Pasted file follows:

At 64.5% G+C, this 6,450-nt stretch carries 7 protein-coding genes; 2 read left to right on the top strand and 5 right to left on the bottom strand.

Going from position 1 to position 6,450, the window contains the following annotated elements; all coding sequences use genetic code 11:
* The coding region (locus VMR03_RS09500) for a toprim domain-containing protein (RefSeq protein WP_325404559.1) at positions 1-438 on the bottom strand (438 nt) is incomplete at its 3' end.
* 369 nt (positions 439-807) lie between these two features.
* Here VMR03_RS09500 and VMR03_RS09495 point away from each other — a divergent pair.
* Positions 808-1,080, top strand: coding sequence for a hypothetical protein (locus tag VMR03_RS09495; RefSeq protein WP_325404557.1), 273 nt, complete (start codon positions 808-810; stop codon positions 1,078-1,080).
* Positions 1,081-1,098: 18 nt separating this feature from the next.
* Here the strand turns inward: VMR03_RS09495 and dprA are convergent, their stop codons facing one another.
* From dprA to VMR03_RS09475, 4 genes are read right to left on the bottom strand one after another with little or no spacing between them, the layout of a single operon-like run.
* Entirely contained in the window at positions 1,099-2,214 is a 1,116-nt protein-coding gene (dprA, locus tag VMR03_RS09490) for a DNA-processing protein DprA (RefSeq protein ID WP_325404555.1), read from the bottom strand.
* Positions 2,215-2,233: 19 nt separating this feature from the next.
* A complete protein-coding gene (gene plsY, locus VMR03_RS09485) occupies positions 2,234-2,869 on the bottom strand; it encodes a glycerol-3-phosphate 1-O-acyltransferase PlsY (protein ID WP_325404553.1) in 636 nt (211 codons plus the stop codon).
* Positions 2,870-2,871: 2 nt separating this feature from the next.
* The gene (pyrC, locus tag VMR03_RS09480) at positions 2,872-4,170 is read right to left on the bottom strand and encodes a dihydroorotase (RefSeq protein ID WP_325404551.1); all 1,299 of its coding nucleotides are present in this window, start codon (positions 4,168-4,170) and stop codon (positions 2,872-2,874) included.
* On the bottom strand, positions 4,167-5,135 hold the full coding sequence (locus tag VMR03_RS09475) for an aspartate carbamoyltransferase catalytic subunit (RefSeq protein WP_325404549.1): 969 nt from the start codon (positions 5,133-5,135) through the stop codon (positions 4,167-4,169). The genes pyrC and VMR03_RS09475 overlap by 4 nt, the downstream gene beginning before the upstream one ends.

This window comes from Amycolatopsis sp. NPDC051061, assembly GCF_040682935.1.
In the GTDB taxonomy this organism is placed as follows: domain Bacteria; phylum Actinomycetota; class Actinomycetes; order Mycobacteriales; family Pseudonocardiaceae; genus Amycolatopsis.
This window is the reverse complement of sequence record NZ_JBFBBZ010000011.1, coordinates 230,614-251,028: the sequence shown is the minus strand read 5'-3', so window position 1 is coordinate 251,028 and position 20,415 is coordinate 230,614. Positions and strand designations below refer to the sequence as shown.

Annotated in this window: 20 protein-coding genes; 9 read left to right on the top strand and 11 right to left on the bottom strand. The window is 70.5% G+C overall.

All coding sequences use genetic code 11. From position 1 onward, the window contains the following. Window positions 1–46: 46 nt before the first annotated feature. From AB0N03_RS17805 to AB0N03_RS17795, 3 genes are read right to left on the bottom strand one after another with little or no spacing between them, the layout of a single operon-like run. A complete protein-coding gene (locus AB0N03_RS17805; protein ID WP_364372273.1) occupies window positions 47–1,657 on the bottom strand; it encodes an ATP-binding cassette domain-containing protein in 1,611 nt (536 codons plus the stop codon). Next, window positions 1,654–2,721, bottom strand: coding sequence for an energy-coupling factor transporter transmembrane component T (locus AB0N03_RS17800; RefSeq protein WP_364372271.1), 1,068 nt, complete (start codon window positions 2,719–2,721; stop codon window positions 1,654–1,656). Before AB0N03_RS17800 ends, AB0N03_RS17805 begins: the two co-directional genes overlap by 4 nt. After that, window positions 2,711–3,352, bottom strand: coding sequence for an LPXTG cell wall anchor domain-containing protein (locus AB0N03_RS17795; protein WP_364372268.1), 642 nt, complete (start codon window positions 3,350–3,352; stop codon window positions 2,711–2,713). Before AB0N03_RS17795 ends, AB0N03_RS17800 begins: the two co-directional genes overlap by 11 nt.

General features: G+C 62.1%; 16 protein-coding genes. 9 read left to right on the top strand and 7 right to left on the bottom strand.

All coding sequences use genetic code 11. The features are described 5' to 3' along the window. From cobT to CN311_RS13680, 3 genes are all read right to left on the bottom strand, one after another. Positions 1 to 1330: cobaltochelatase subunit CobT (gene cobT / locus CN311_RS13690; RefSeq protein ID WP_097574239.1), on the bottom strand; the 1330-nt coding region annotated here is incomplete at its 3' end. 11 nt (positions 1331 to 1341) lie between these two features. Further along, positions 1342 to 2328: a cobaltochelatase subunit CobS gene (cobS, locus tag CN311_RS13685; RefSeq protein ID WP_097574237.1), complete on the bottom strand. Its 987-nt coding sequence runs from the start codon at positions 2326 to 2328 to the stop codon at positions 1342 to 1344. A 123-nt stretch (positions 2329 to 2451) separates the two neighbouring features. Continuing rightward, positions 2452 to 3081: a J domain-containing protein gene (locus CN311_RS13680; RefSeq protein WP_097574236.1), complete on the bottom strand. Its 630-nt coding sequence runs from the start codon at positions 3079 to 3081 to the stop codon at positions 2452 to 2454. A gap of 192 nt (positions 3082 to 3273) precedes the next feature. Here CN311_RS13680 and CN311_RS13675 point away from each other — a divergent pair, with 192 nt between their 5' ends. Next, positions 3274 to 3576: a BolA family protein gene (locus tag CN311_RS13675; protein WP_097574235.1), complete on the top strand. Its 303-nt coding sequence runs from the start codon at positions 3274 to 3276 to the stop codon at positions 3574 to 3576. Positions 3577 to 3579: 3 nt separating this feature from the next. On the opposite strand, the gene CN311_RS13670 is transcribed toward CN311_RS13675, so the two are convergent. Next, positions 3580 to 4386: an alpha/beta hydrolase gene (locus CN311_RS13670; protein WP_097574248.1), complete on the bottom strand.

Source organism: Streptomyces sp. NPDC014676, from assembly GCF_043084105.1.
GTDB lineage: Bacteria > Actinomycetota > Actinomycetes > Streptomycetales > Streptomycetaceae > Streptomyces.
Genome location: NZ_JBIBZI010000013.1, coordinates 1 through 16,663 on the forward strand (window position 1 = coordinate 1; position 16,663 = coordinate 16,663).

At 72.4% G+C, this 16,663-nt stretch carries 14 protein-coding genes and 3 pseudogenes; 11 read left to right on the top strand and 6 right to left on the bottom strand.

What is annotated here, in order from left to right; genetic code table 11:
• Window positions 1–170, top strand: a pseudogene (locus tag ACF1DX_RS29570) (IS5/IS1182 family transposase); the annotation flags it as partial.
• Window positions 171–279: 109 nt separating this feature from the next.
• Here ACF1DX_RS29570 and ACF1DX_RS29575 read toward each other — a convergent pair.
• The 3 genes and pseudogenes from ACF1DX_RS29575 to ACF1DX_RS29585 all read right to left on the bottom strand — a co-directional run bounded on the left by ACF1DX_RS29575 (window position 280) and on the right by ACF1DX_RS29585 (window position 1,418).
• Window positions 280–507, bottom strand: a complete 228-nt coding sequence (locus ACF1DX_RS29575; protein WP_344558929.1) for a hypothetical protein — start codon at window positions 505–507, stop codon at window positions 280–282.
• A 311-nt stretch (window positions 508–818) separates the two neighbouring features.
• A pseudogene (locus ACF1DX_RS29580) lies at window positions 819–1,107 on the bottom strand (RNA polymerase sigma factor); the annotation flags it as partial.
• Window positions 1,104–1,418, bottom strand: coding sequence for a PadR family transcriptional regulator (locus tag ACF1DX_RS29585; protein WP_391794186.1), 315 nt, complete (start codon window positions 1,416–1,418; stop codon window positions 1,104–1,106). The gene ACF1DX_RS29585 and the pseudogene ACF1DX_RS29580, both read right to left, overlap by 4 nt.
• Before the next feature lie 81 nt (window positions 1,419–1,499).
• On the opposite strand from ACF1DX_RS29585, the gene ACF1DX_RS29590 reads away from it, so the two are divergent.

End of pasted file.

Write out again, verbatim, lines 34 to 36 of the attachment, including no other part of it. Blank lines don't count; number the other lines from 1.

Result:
• A pseudogene (locus ACF1DX_RS29580) lies at window positions 819–1,107 on the bottom strand (RNA polymerase sigma factor); the annotation flags it as partial.
• Window positions 1,104–1,418, bottom strand: coding sequence for a PadR family transcriptional regulator (locus tag ACF1DX_RS29585; protein WP_391794186.1), 315 nt, complete (start codon window positions 1,416–1,418; stop codon window positions 1,104–1,106). The gene ACF1DX_RS29585 and the pseudogene ACF1DX_RS29580, both read right to left, overlap by 4 nt.
• Before the next feature lie 81 nt (window positions 1,419–1,499).